Mayor Kicks Off MEMS Fund Drive

Mayor Kicks Off MEMS Fund Drive

Posted on June 8, 2018

Montgomery Mayor Mark Conforti recently paid a personal visit to Montgomery Emergency Medical Services (MEMS) headquarters on Harlingen Road to recognize the launch of the volunteer squad’s 2018 fund drive, which runs through the summer.  During his visit, Mayor Conforti graciously delivered the very first donation to the annual fundraising effort.

The donation, just as those that have since followed, was gratefully received by the all-volunteer organization, which relies on community support for the bulk of its operating costs.

“The EMS squad is so important to Montgomery’s public health and safety,” said Mayor Conforti.  “Montgomery has grown quite a bit in over four decades since the EMS Squad building was constructed and the space is very tight.  There are new expenses this year as MEMS looks into updating and expanding the facility in an affordable and fiscally responsible manner.  MEMS’s annual operating budget is about $170,000, which is mostly paid for through donations.  If the town had to take over EMS services, it would cost the taxpayers of Montgomery well over $1 million. We are very fortunate to have their professional emergency services and I hope all residents will support them!”

MEMS President Scott DellaPeruta thanked Mayor Conforti for the donation, adding that, “Truly, we exist only because of the generosity of each individual community member.  Although most residents are aware that MEMS never charges for services, many are surprised to learn that we are run entirely as a charity.”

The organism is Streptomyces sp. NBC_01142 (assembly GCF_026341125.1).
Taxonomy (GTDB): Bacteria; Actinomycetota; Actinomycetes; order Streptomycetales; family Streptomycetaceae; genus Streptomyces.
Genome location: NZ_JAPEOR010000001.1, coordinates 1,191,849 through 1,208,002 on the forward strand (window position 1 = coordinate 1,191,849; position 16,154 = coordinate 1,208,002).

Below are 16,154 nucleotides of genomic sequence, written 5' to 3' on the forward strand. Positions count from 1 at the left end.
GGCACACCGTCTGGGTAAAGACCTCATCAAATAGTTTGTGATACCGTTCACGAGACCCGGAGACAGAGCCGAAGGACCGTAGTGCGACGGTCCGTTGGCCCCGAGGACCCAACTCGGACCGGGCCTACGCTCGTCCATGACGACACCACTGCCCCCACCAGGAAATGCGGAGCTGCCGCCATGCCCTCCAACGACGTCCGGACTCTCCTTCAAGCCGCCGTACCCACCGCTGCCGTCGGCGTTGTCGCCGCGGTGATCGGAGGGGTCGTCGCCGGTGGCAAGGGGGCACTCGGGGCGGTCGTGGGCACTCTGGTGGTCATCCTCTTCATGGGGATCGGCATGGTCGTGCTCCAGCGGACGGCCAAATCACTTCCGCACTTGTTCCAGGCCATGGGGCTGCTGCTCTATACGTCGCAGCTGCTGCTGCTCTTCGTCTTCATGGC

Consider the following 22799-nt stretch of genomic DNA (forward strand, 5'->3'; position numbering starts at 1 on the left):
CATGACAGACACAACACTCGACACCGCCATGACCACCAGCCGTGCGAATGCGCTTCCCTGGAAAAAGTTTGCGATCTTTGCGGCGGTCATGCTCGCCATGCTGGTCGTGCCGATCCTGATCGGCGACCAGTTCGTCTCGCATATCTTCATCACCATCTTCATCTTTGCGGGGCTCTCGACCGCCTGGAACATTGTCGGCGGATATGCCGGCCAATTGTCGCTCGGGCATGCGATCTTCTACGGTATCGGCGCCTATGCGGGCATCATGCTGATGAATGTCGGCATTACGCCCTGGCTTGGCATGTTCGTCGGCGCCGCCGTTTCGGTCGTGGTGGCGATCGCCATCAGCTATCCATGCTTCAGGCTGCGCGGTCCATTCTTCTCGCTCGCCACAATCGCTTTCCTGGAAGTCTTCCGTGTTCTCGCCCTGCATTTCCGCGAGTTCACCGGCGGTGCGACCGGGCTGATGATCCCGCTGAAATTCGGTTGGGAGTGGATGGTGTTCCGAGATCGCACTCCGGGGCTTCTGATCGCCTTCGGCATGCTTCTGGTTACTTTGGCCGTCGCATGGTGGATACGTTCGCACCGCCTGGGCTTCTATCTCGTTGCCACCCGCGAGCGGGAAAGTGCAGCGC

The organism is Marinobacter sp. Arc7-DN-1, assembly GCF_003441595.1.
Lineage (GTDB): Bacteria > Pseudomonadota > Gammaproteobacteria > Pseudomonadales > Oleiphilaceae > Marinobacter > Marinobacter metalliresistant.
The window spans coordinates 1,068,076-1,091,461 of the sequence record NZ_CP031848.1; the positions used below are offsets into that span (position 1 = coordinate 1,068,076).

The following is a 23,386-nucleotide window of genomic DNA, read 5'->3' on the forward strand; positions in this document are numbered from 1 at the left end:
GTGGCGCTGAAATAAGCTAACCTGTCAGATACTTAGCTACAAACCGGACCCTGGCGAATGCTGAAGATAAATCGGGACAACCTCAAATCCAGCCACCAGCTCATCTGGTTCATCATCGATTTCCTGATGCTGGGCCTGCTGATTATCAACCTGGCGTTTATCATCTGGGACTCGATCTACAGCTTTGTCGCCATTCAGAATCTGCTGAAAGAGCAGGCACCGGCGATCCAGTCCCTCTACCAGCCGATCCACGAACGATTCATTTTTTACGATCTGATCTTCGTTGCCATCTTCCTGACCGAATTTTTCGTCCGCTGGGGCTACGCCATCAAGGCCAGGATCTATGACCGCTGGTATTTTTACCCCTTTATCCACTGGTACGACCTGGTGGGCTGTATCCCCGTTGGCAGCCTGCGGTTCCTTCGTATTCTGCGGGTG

In addition to providing prompt and professional emergency care and transportation, MEMS plays several other vital roles in our community:

  • MEMS members respond to over 1,400 9-1-1 medical emergency calls each year in the township, providing Basic Life Support emergency medical care at no charge to patients.
  • MEMS provides standby services at community events and sports competitions. Our volunteers give additional time to serve as emergency medical staff at these events.
  • The MEMS EMT Cadet program provides medical and leadership training and experience to local teens. Many participants in the two-year program advance to medical careers and/or lifelong volunteer service.
  • Less visibly, when a storm is brewing, MEMS volunteers gather into response teams while most residents are advised to stay home and safe.
  • The organization also contributes to public health and safety by providing community CPR training and sponsoring community blood drives on a regular basis.

MEMS adult and young Cadet members donated over 36,000 hours of their time last year to the above activities alone.  The annual fund drive provides members with the annual operating budget needed for medical and office supplies, ongoing crew training, and building and equipment maintenance.

For more information, visit http://mems47.org on the web.

Source: MEMS